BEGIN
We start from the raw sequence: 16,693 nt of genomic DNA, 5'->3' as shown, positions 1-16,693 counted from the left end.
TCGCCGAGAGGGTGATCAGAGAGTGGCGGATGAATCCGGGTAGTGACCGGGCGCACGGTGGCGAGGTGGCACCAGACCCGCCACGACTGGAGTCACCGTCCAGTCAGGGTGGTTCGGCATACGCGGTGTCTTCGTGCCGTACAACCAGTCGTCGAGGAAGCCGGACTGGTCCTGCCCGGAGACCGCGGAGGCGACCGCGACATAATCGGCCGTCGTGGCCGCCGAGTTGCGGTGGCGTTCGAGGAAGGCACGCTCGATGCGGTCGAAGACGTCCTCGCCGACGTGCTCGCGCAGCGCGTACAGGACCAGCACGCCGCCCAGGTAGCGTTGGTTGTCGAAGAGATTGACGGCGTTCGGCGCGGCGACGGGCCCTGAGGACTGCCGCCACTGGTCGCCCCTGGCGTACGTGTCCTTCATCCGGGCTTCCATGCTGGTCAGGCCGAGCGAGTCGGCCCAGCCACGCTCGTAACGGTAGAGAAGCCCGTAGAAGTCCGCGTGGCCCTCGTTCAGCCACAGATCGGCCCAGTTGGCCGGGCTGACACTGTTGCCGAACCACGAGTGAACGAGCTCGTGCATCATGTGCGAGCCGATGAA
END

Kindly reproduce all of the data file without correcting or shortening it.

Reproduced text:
We start from the raw sequence: 16,693 nt of genomic DNA, 5'->3' as shown, positions 1-16,693 counted from the left end.
TCGCCGAGAGGGTGATCAGAGAGTGGCGGATGAATCCGGGTAGTGACCGGGCGCACGGTGGCGAGGTGGCACCAGACCCGCCACGACTGGAGTCACCGTCCAGTCAGGGTGGTTCGGCATACGCGGTGTCTTCGTGCCGTACAACCAGTCGTCGAGGAAGCCGGACTGGTCCTGCCCGGAGACCGCGGAGGCGACCGCGACATAATCGGCCGTCGTGGCCGCCGAGTTGCGGTGGCGTTCGAGGAAGGCACGCTCGATGCGGTCGAAGACGTCCTCGCCGACGTGCTCGCGCAGCGCGTACAGGACCAGCACGCCGCCCAGGTAGCGTTGGTTGTCGAAGAGATTGACGGCGTTCGGCGCGGCGACGGGCCCTGAGGACTGCCGCCACTGGTCGCCCCTGGCGTACGTGTCCTTCATCCGGGCTTCCATGCTGGTCAGGCCGAGCGAGTCGGCCCAGCCACGCTCGTAACGGTAGAGAAGCCCGTAGAAGTCCGCGTGGCCCTCGTTCAGCCACAGATCGGCCCAGTTGGCCGGGCTGACACTGTTGCCGAACCACGAGTGAACGAGCTCGTGCATCATGTGCGAGCCGATGAA